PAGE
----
Life in Rural America

excavator near house small file size

It takes a big excavator to trench through our limestone rock; I hold my breath when it’s close to the house.

I usually post a poem on Wednesdays, but I’ve been distracted this week by our project to run a water line from our newly-drilled well to the house.  For ten years my husband and I have lived on top of a limestone ridge and had to haul our water to the house using a tank in the bed of our pickup truck.  We are quite water-thrifty, and will continue to be thrifty even now that we have a well.

This is definitely a strange thought for most Americans, and it gets stranger.  In addition to hauling our own water, we have our own septic system.  That by itself isn’t rare, but because the limestone is nearly impermeable, our septic system is a “wetland”, where nitrogen is removed by cattails and sedges, and the waste water evaporates from a gravel “pond”. We also haul our own trash to a waste transfer station and drive a half hour to reach our grocery store.  On the way home, once we turn off the highway, we’re on a bumpy mile-long dirt driveway we maintain ourselves with the help of our one neighbor.  I’ve hauled a lot of loads of clay and rocks in my pickup, and battled pot holes and erosion with pickax and shovel.  It can get quite treacherous in icy or muddy conditions and there have been times the car can’t make it all the way to the house.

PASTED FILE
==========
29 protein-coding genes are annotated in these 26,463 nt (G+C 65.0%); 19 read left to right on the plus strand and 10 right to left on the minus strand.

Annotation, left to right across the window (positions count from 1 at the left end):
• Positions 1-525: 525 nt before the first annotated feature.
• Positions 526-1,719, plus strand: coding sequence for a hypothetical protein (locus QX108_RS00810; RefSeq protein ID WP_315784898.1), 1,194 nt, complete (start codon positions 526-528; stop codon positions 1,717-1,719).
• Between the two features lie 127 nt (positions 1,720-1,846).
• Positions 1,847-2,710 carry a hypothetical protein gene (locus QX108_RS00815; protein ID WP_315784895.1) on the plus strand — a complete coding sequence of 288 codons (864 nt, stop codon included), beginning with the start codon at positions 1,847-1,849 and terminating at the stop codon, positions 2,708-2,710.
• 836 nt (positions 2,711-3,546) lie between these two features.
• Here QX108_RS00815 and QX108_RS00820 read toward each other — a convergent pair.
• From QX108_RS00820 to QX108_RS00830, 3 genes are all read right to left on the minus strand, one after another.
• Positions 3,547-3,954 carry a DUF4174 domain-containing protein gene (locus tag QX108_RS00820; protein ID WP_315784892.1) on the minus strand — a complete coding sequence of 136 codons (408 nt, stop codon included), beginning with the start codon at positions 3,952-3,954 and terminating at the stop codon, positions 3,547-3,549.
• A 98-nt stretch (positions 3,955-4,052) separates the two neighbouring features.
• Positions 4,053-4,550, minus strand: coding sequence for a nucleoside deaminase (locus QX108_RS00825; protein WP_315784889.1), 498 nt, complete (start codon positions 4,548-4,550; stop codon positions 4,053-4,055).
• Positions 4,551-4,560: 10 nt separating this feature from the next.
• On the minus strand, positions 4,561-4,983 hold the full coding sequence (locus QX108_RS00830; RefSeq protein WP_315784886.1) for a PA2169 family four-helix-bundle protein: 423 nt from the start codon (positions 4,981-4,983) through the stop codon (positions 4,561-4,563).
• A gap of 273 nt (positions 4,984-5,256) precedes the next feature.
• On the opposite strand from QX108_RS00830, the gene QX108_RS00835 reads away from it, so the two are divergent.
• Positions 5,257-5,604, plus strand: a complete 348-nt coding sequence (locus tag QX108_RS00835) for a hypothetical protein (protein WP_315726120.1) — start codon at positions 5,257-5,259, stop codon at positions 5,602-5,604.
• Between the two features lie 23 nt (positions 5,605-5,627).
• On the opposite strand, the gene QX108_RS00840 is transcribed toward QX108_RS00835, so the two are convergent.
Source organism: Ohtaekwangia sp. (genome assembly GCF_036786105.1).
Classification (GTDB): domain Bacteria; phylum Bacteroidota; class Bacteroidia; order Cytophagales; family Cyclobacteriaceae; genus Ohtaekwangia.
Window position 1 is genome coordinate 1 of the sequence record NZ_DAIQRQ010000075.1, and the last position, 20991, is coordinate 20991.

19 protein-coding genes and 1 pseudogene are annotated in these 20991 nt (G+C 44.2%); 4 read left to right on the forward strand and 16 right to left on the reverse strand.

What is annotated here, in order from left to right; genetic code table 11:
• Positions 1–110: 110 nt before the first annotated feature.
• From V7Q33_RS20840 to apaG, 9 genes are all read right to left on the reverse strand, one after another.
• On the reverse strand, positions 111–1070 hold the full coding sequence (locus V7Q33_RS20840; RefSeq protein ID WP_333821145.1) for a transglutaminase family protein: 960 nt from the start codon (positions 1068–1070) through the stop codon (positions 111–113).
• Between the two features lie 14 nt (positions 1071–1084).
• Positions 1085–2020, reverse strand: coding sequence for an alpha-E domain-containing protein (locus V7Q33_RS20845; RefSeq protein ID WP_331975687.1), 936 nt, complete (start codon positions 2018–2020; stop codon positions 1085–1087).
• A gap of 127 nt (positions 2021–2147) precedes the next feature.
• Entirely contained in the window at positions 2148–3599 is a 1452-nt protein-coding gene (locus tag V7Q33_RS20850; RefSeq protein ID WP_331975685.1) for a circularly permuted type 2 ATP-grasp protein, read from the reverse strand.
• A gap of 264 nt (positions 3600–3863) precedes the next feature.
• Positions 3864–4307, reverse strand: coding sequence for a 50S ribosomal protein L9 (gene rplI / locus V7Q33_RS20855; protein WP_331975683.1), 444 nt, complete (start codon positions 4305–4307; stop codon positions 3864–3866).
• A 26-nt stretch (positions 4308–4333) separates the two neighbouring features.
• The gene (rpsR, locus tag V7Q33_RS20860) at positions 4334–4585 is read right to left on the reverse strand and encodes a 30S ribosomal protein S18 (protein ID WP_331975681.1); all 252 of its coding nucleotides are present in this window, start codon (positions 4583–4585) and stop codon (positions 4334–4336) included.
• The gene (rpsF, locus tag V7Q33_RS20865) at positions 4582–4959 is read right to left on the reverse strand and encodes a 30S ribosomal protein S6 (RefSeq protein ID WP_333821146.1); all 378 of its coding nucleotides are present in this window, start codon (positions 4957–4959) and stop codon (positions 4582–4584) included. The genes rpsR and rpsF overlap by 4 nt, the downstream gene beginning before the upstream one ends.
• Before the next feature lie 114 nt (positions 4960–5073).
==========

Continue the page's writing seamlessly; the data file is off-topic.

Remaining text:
wetland fence 2 (640x480)

One year the deer and rabbits ate my septic system wetland down to nothing, andwe had to put up a fence.

Why would anyone want to live this way?  Nothing we do seems strange to our neighbors; this is how many people live in rural southwest New Mexico.  The area is poor compared to the rest of America.  People do things themselves and there are a lot of do-it-yourself houses, sheds, gardens, and yard art.  We’ve chosen this life, but some people are stuck here by poverty, lack of education, and sometimes by their own low expectations.

deer after bird seed

Deer try to raid my bird feeder

Rural America has been losing population steadily, and there are good reasons for that.  The cities and suburbs have much to offer.  I lived on Colorado’s Front Range for twenty-two years where I had museums, theaters, a nice zoo, loads of shopping and (especially) a good job.  I’m glad I lived there and now I’m glad to live here.

To be happy in a rural home I think you need to be able to amuse yourself.  Of course we have TV and Internet, books and magazines, and I enjoy my “town days” with visits to coffee houses, art galleries, and funky little shops.  But I often go all week without seeing another person, and that’s okay.  What I do see everyday is the Gila National Forest, right out my door.

Sunset November 3 (640x480)

Sunset

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